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Receipt for girl reveals Roman slave secrets

 Receipt for girl reveals Roman slave secrets
Telegraph UK
The first evidence of Roman Britain's slave trade has been unearthed: a receipt for a young French girl bought for the equivalent price of a small sports car today.
Faint scratchings on a wooden writing tablet show that a wealthy slave working for the imperial household bought a girl named Fortunata (Lucky), a member of a Celtic tribe living on the borders of Normandy and Brittany. The silver-fir tablet had been preserved in wet London soil for 2,000 years.
Although many Roman slaves were forced to work in mines or on farms, others had relatively high status. Those with a good education were given paid jobs helping to run estates and households for the wealthy. Many became rich enough to buy their own slaves - and their freedom by their thirties.

The 5.5in by 4.5in tablet, found at a City building site, shows that Fortunata cost 600 dinarii, two years' salary for a Roman soldier. The deed, written around AD80, states that she was "warranted healthy and not liable to run away".
The girl was bought by Vegetus, an assistant slave owned by Montanus, who in turn was owned by the emperor. They were both officials in London. As a slave, Vegetus could not technically own property, but in practice Fortunata would have been regarded as one of his personal possessions, possibly a concubine.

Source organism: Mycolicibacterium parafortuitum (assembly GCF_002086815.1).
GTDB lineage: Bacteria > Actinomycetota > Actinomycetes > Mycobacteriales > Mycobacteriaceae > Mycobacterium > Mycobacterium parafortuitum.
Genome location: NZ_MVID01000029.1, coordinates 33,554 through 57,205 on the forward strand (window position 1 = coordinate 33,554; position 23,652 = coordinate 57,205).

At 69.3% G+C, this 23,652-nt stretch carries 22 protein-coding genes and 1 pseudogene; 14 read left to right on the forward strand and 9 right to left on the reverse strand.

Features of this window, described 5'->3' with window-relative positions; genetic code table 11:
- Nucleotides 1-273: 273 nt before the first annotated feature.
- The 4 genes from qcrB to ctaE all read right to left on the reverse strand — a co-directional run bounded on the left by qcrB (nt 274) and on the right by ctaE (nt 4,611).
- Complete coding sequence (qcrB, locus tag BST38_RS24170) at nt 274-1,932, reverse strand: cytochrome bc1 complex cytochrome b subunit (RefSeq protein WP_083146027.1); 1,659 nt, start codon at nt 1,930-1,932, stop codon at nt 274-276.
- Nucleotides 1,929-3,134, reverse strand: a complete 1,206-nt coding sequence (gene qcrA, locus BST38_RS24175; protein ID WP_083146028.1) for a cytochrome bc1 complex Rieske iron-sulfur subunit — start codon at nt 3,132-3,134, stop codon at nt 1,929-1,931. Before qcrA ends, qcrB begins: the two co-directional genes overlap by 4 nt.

Francis Grew, of the Museum of London where the tablet is on display, said it was the first deed of sale for a slave found in Britain.
"This is hugely important," he said. "This was a very special slave, bought in very special circumstances right inside the emperor's house. It is a bit like a certificate of employment for a modern royal butler."
The name of the emperor is not mentioned on the tablet, but the titles used suggest that he was either Domitian or Trajan.
Fortunata's previous owner is named as Albicianus. Because only one name is given, he is unlikely to have been a Roman citizen.

Despite their many technical advances, the Romans had not invented paper.
In the southern empire, papyrus was used for record keeping, letters and books. In the north, where papyrus was not easily available, the Romans wrote on tablets, using a metal stylus to scratch words in black wax.
Important tablets were strung together and folded to protect the wax inside. A copy was fixed to the outside before they were bound with string and seven wax seals.
"It was a little like a car log book," Mr Grew said. "If there was a sale, you could open it up and check whether the wax on the outside had been tampered with."
Although the wax had long since perished, faint scratches on the wood were enhanced and interpreted by scholars at Oxford University.
David Miles, chief archaeologist at English Heritage, said: "It is unusual to find one with such clear engraving into the wood. The writer must have been very heavy-handed."